Photo of blockade set up this afternoon at the access point of the Red Chris mine.

Tahltan activists block Red Chris mine site

Group says it won't allow access until further notice pending fears of Mount Polley-like disaster scenario at mine north of Terrace

  • Sep. 29, 2014 7:00 a.m.

A group of First Nations protestors has set up a blockade at the access to Imperial Metals’ Red Chris mine.

The mine, which is scheduled to open this year, has raised concern because the design of its earthen-dammed tailings pond is the same as the one at the Mount Polley mine near Williams Lake, also operated by Imperial, which broke open under pressure in August, spilling toxic material and sediment into nearby lakes.

The Red Chris mine is located about 80 kilometres south of Dease Lake on Tahltan territory and is focused on gold and copper extraction.

This most recent action was undertaken by the Tahltan activist group called the Klabona Keepers, as well as a group that calls themselves Grandmothers Fireplace.

The demonstration is happening “at the entrance of Imperial Metals Red Chris Mine to gather the Indigenous and settler communities to unite, and in one voice demand action,” says a Klabona Keepers press release, adding that a symbolic fire of protest was lit.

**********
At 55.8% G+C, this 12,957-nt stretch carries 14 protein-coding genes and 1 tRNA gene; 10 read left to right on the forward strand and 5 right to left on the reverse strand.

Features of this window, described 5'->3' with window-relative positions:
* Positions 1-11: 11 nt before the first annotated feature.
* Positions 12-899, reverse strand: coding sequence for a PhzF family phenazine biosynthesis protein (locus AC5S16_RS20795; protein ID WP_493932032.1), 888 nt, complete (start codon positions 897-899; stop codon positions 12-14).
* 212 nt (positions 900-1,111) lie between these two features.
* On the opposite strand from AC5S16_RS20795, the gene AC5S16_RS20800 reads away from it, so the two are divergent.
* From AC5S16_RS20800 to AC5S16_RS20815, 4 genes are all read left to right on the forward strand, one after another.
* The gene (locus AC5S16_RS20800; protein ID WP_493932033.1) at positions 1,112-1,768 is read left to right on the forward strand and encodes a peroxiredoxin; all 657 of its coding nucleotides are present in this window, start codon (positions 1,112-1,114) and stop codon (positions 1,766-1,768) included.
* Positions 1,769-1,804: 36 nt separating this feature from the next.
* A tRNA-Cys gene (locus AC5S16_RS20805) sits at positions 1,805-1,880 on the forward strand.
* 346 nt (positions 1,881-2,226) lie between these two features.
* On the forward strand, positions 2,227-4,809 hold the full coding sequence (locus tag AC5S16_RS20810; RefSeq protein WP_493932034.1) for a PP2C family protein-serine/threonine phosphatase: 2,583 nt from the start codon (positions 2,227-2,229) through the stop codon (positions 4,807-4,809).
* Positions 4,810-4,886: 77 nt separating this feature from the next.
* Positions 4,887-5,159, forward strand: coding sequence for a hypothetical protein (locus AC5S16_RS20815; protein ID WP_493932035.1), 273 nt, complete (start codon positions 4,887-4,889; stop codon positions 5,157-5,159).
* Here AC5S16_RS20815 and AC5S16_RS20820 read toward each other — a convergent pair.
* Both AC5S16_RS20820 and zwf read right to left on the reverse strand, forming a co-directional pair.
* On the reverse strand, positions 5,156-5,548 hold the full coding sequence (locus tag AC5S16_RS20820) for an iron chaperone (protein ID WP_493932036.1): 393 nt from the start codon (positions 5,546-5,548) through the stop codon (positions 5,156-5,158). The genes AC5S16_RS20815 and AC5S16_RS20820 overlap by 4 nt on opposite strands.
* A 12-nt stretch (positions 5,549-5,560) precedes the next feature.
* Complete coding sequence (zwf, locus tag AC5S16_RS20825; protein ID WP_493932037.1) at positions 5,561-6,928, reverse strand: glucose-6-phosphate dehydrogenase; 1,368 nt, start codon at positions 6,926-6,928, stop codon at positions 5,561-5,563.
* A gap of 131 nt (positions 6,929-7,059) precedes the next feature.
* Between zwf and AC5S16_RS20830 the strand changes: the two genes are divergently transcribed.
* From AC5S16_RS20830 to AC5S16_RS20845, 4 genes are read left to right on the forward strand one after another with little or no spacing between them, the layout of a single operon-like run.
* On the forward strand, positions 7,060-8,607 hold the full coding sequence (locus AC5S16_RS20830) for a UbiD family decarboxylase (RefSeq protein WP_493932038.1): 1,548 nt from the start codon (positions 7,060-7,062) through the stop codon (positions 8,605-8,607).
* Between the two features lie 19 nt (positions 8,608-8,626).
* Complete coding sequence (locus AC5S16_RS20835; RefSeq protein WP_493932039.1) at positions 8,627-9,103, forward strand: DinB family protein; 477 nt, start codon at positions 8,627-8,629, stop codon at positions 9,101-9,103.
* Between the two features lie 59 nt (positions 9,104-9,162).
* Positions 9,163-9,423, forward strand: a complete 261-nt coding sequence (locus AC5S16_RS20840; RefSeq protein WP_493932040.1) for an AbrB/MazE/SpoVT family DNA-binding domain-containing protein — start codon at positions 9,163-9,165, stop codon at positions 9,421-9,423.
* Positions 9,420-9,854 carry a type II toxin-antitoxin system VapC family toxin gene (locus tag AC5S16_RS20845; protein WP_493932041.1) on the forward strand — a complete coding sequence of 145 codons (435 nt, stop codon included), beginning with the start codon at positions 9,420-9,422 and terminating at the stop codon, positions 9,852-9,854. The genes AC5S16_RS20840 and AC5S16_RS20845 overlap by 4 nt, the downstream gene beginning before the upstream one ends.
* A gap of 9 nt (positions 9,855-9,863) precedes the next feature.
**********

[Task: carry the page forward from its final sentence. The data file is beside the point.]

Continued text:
“This fire is lit under the collective jurisdictions of all Nations connected by the water and the salmon and has been lit to halt the Red Chris Imperial Metals mine operations until further notice out of concern for their community of Iskut, which is located only 18 km away from the mine site,” the release continues.

“The Imperial Metals Red Chris mine’s storage facility in Tahltan territory is much larger and uses the same structure and technology as the Mount Polley Mine and so it is not a question of if, but when the storage facility would breach and destroy yet another integral salmon-bearing watershed, the Stikine River of the Tahltan territory … The Klabona Keepers and the Secwepemc [Grandmothers Fireplace] are exercising their natural law, and asserting their jurisdiction to regulate industry in their own Territories,” says the release.

 

 

 

 

 

 

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